Washington State

Office of the Attorney General

Attorney General

Bob Ferguson


SEATTLE — Washington state has received a $6 million federal grant that will help connect expectant and parenting teens, women, fathers, and their families with health, education, and social services.
The grant money will primarily be spent on programs in the state’s four-county region of Yakima, Franklin, Grant and Adams. This region has some of the highest teen pregnancy and birth rates. On-time graduation rates for the area are lower than the state average.

This effort is known as the Expectant and Parenting Teens, Women, Fathers and Their Families project. The goals include:

• Increasing educational achievement and high school completion rates;
• Reducing the number of teens having more than one baby during their teen years;
• Ensuring healthy starts for children;
• Enhancing parenting and relationship skills; and
• Expanding health literacy.

The $6 million grant will provide funding for:

• Help Me Grow Washington: Provides developmental screening for children;
• Futures Without Violence Safety Card Intervention: Provides support for domestic violence and sexual assault survivors;
• GRADS: Statewide high-school program that supports pregnant and parenting teens, including child care; and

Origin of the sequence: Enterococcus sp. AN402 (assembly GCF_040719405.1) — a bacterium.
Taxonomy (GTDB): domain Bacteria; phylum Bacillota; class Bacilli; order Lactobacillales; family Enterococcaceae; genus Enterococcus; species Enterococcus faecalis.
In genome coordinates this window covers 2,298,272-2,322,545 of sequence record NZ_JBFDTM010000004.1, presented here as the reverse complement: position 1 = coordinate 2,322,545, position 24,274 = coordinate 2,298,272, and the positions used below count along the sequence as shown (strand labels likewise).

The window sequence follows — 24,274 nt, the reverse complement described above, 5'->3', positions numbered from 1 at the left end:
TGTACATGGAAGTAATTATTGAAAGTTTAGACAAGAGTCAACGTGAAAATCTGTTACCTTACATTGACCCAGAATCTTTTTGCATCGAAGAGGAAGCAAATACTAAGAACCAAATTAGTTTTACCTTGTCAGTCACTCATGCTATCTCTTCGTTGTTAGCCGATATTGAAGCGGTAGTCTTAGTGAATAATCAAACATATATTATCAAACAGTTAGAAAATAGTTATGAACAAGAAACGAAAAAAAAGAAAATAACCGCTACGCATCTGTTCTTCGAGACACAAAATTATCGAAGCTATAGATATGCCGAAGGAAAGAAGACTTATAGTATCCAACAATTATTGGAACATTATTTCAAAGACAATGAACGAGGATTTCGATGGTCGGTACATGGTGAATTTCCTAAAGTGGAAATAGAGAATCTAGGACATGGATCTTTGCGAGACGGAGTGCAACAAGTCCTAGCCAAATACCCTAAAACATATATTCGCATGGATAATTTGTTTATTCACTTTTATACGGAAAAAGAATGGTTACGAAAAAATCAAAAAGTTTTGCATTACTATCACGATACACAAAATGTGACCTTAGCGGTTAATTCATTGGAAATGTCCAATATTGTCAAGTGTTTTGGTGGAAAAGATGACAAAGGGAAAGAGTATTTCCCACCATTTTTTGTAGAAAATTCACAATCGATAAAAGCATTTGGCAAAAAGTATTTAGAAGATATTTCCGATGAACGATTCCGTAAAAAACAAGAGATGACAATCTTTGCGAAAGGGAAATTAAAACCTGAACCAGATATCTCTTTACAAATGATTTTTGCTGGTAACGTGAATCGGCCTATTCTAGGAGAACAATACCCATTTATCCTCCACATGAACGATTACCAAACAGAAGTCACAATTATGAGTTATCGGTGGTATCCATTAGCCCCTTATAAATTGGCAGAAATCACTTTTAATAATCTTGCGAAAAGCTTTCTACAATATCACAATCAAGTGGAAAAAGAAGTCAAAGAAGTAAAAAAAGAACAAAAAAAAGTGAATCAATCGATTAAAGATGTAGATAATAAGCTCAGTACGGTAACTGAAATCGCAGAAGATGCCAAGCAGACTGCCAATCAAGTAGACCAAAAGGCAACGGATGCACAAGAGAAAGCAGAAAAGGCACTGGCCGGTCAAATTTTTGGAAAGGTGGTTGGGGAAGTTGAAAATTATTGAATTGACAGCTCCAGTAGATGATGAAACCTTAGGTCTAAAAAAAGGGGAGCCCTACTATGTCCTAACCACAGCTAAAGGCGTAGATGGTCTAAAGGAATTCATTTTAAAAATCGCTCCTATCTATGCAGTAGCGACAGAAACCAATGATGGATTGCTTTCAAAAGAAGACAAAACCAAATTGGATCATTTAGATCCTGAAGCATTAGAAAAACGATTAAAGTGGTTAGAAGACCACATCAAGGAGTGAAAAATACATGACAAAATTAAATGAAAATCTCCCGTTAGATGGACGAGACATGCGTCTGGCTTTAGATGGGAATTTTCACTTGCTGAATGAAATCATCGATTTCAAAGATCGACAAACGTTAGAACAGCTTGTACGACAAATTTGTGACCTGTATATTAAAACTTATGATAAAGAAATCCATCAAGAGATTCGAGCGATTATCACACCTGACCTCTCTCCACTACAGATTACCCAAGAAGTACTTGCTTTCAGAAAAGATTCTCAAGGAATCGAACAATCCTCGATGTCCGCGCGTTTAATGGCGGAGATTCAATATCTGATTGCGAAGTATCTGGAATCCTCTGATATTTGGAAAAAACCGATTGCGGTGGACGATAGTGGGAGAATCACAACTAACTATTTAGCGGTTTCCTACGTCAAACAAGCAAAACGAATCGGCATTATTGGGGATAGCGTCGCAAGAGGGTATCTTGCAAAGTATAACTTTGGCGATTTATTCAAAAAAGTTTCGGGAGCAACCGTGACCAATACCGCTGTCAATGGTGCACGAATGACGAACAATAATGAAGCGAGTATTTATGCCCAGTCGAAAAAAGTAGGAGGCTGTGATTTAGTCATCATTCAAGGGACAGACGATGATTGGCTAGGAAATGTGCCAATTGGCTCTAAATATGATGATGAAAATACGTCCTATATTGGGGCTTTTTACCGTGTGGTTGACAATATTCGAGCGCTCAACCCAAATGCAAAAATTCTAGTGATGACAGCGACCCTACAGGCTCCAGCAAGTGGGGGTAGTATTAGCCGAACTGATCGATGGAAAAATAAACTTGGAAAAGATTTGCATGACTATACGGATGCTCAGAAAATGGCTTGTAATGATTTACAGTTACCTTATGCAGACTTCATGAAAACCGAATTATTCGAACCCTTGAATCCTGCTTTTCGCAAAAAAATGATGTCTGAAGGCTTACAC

• Community programs and interventions that support good outcomes for teens and children — examples include home visiting or mentoring programs.

The grant partners are the Washington State Department of Health, Office of Superintendent of Public Instruction, Attorney General’s Office, and WithinReach, a non-profit organization that connects families and individuals to resources in Washington state. The Washington State Coalition Against Domestic Violence and the Washington Coalition of Sexual Assault Programs will also be involved. 
“Protecting Washington families must be a top priority,” said Washington State Attorney General Bob Ferguson. “This grant helps connect families to the services they need to thrive.”
“Improving the health of our communities takes a group effort,” said Washington Secretary of Health John Wiesman. “I’m confident that this strong group of partners, working together, will have a real impact on the health of teen parents in these communities, and on their children’s health as well. Getting families off to a good start makes our state a healthier place today and will pay off for generations to come.”
“We know that pregnancy is a big reason why students drop out of school,” said Randy Dorn, Superintendent of Public Instruction. “But, those students need to know that pregnancy doesn’t mean that their education has to end. This grant will give them access to education, which is the key for them to be successful in their lives.”
“WithinReach is proud to receive funding to support our early child development work focusing on counties with high teen pregnancy rates,” said Alison Carl White, Executive Director of WithinReach. “We will be able to expand our Help Me Grow program and deepen relationships developed through WashingTeenHelp.org.”
The project runs from 2013-2017.
The project builds on work done through the 2010-2013 federal Support for Pregnant and Parenting Teens and Women grant. The grant was designed to improve services and public awareness for pregnant and parenting women who experience domestic violence, sexual assault, or stalking.